As my birder son Dave and I walk through a dew-soaked April field we hear the familiar honking of Canada geese. I glance up briefly as a dozen north-bound high flyers in a wavering V formation cleave the overcast gray sky. But Dave, who knows that discovery usually relies on persistence, raises his binoculars. Read More »
The human hand lies heavy on the landscape of Newark Bay. From where I stand in Bayonne’s Rutkowski Park on the Bay’s eastern shore, giant container ships and gantry cranes at Port Newark, the nation’s third busiest seaport, dominate the opposite shore. Above me roar some of the 65,000 vehicles that cross the New Jersey Turnpike’s Newark Bay Bridge each day. Low in the sky zoom planes which carry 43 million passengers each year to and from Newark Liberty International Airport. Behind me rise the uniform red brick buildings of a housing development. Read More »
We’d chuckle as the peregrines sparred with each other like tumbling airborne puppies. One morning a pair of peregrines flew by us at eye level.
A quarter century ago, my son Dave had a series of summer jobs helping re-introduce peregrine falcons to places their ancestors inhabited before pesticides nearly exterminated the species. Dave’s job was to feed chicks imported from Cornell University’s hawk barn and protect them from intruders until they were old enough to leave the nest and fend for themselves. I visited Dave’s worksite on a Maine cliff top one June and remember the awe I felt watching the juvenile hawks honing their aerial skills in the weeks before they learned to kill. We’d sit at the cliff edge and observe stoops in which peregrines tucked in their pointed wings and plummeted hundreds of feet at 150 miles per hour. We’d watch the young hawks harass blue jays and crows, approaching laterally at speeds that made their mock prey appear motionless. We’d chuckle as the peregrines sparred with each other like tumbling airborne puppies. One morning a pair of peregrines flew by us at eye level. They were on parallel courses, one a couple of feet higher than the other and regularly dropping down to buzz its companion. The companion retaliated by rolling over and flying upside down so that it presented lethal yellow talons to its persecutor above. After several beats, the lower peregrine completed its roll, a graceful 360-degree rotation made without the slightest diminution of speed.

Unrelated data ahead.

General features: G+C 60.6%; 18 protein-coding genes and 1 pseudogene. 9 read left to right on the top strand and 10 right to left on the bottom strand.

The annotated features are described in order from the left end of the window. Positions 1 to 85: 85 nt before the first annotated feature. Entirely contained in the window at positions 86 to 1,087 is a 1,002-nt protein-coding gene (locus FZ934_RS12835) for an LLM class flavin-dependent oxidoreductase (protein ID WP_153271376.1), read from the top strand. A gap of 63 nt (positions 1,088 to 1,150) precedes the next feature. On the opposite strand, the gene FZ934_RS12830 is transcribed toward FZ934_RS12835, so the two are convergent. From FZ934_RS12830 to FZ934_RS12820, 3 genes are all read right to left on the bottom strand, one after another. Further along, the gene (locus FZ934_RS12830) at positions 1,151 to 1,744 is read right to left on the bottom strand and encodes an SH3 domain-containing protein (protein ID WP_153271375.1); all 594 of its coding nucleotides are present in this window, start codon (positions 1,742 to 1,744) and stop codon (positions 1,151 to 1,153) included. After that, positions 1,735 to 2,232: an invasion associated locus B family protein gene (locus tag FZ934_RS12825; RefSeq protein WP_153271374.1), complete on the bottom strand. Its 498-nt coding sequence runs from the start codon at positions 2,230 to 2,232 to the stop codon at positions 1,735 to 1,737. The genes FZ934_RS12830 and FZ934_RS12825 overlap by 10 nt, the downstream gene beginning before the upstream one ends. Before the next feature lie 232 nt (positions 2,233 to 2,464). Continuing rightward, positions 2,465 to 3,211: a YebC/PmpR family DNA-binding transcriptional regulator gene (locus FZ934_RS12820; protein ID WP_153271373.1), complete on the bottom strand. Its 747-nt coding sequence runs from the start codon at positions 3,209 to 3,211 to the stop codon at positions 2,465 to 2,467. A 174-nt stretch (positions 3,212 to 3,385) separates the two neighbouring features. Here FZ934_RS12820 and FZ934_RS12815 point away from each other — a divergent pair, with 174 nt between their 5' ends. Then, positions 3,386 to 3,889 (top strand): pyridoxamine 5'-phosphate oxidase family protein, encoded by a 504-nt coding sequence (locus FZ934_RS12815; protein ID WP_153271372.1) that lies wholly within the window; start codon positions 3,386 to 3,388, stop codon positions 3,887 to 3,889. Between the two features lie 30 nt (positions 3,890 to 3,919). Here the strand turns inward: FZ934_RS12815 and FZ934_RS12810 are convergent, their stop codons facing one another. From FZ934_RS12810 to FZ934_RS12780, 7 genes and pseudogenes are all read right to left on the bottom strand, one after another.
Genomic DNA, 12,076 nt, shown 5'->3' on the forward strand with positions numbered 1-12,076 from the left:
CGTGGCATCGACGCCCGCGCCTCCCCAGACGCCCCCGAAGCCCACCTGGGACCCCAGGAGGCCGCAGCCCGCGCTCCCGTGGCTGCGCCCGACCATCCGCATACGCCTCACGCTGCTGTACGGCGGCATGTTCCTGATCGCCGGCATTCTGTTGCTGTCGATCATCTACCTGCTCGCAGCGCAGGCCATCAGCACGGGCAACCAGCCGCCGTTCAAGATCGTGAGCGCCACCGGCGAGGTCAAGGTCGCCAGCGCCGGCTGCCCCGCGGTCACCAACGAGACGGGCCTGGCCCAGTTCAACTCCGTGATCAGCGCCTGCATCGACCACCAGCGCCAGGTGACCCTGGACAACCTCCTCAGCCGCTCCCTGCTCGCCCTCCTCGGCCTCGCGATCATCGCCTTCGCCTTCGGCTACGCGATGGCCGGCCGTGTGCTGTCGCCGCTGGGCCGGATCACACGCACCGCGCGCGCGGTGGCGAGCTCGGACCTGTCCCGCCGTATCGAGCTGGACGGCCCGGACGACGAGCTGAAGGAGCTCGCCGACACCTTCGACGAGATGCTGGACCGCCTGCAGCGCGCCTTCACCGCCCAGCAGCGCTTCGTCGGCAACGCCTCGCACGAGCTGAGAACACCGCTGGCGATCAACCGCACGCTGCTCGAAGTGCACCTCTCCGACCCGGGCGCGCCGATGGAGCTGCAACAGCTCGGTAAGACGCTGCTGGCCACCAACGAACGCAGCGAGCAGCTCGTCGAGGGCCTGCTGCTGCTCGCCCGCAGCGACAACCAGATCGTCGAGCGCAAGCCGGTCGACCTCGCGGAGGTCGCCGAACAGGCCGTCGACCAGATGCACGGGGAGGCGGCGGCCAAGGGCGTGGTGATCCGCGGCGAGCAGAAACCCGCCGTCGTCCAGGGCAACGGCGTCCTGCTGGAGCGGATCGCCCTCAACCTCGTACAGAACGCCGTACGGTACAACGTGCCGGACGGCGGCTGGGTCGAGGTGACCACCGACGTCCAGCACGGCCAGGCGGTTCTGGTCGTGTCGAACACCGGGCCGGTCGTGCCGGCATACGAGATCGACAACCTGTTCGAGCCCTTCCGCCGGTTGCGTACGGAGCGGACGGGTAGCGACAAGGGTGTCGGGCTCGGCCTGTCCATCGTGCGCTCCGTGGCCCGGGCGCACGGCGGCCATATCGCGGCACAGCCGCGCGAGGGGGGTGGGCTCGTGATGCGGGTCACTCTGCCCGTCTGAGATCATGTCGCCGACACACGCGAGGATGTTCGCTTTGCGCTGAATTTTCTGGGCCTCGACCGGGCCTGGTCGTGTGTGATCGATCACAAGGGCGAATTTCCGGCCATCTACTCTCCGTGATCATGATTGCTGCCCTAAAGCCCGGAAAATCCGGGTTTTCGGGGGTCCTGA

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The trail dips down to the rocky bed of a brook and I’m greeted by a dozen stone sculptures – piles of stone that humans have arranged with varying degrees of artistry and complexity. Some are only a foot or two high, others reach above my waist, but all bring to these deep woods the air of ragged Hindu temple spires. My favorite consists of two columns made of flat rocks supporting a broad flat horizontal stone on top of which a tapered third column reaches almost chest high. Who left these here, I start to wonder, and then stop myself. Better to think of it as an anonymous gift. That way I can imagine any stranger I happen to meet as capable of acts of kindness. Read More »
At the shore recently I was thrilled to see a Caspian tern coursing back and forth over a tidal inlet, hunting with its head down exactly like its cousin, the common tern. At first glance, the two species look identical except that the Caspian is half again as large as the common tern. The unexpectedness of the sighting and the similarity between the two birds in all but size produced a Swiftian moment. Read More »
“We are none of us good enough for the sweet earth we have, and yet we dream of heaven.” – Edward Abbey
Last night’s thunderstorm has left an early morning mist across the highlands. I wander through the oaks and mountain laurel, passing through slanting columns of light from the rising sun. Some look solid enough to climb onto and shinny up to their source. Our language is rich in images inspired by this illusion. Just in the realm of song, think of Led Zeppelin’s “Stairway to Heaven,” Glenn Miller’s “Stairway to the Stars,” and George Gershwin’s “Stairway to Paradise.” Read More »
As I cross a wintry hilltop field, a dozen large black birds flap up into the wind from their roosts in the edge oaks. Crows, I assume, but then I hear a guttural croak that is definitely not a caw. Looking for a distinctive diamond-like tail, I confirm that among the black shapes is a pair of ravens. Read More »
Leaving, the hawks forgotten, I looked up and saw the redtail herself, gliding through the sunshine like an afterthought. That was balmy yesterday.
On a hilltop pasture yesterday, white tail-flags alerted me to a small herd of deer fleeing toward the field’s far end. Reaching an encircling fence, the deer milled about deciding whether or where to leap. Still undecided, they bounded off over the hill, presumably looking for a less demanding exit
I walked on, past a pair of bluebirds hawking out from a low oak branch, past a flock of robins advancing over the grass like an invading army, past a red-glinting shape in a far treetop whose size and subsequent undulating flight revealed it to be a flicker. I sat on a rock soaking up the late March sun and speculating over whether redtailed hawks would return this spring to the big stick nest below. Read More »